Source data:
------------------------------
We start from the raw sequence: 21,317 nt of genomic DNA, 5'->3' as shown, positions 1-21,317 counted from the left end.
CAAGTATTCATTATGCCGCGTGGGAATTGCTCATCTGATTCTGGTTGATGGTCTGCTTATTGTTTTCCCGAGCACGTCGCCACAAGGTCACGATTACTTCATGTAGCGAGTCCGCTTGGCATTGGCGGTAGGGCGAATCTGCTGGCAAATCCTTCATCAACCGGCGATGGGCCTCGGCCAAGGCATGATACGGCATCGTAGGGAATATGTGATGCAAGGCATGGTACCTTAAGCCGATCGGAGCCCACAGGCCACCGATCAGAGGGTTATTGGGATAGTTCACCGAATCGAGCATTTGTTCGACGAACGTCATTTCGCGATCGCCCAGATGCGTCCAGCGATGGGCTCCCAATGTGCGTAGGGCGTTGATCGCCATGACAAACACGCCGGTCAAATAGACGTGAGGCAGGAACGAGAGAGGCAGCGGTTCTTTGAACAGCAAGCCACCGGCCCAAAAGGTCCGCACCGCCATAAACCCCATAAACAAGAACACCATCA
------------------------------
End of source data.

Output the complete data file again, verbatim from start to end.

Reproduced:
We start from the raw sequence: 21,317 nt of genomic DNA, 5'->3' as shown, positions 1-21,317 counted from the left end.
CAAGTATTCATTATGCCGCGTGGGAATTGCTCATCTGATTCTGGTTGATGGTCTGCTTATTGTTTTCCCGAGCACGTCGCCACAAGGTCACGATTACTTCATGTAGCGAGTCCGCTTGGCATTGGCGGTAGGGCGAATCTGCTGGCAAATCCTTCATCAACCGGCGATGGGCCTCGGCCAAGGCATGATACGGCATCGTAGGGAATATGTGATGCAAGGCATGGTACCTTAAGCCGATCGGAGCCCACAGGCCACCGATCAGAGGGTTATTGGGATAGTTCACCGAATCGAGCATTTGTTCGACGAACGTCATTTCGCGATCGCCCAGATGCGTCCAGCGATGGGCTCCCAATGTGCGTAGGGCGTTGATCGCCATGACAAACACGCCGGTCAAATAGACGTGAGGCAGGAACGAGAGAGGCAGCGGTTCTTTGAACAGCAAGCCACCGGCCCAAAAGGTCCGCACCGCCATAAACCCCATAAACAAGAACACCATCA